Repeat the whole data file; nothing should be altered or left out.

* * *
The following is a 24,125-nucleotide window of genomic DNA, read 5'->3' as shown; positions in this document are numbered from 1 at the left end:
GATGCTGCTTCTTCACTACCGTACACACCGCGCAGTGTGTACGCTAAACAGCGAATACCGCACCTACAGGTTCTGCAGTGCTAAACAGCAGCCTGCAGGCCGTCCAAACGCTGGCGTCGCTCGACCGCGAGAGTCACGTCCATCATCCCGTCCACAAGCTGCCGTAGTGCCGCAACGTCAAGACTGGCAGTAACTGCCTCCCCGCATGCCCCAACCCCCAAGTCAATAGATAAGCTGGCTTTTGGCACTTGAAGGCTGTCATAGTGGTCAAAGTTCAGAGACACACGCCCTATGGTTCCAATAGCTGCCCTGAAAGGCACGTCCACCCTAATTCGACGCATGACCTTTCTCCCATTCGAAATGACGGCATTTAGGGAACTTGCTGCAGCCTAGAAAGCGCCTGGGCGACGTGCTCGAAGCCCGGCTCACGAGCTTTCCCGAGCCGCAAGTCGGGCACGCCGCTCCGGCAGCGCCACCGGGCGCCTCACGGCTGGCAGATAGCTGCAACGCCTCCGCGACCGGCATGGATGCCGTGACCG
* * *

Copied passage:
The following is a 24,125-nucleotide window of genomic DNA, read 5'->3' as shown; positions in this document are numbered from 1 at the left end:
GATGCTGCTTCTTCACTACCGTACACACCGCGCAGTGTGTACGCTAAACAGCGAATACCGCACCTACAGGTTCTGCAGTGCTAAACAGCAGCCTGCAGGCCGTCCAAACGCTGGCGTCGCTCGACCGCGAGAGTCACGTCCATCATCCCGTCCACAAGCTGCCGTAGTGCCGCAACGTCAAGACTGGCAGTAACTGCCTCCCCGCATGCCCCAACCCCCAAGTCAATAGATAAGCTGGCTTTTGGCACTTGAAGGCTGTCATAGTGGTCAAAGTTCAGAGACACACGCCCTATGGTTCCAATAGCTGCCCTGAAAGGCACGTCCACCCTAATTCGACGCATGACCTTTCTCCCATTCGAAATGACGGCATTTAGGGAACTTGCTGCAGCCTAGAAAGCGCCTGGGCGACGTGCTCGAAGCCCGGCTCACGAGCTTTCCCGAGCCGCAAGTCGGGCACGCCGCTCCGGCAGCGCCACCGGGCGCCTCACGGCTGGCAGATAGCTGCAACGCCTCCGCGACCGGCATGGATGCCGTGACCG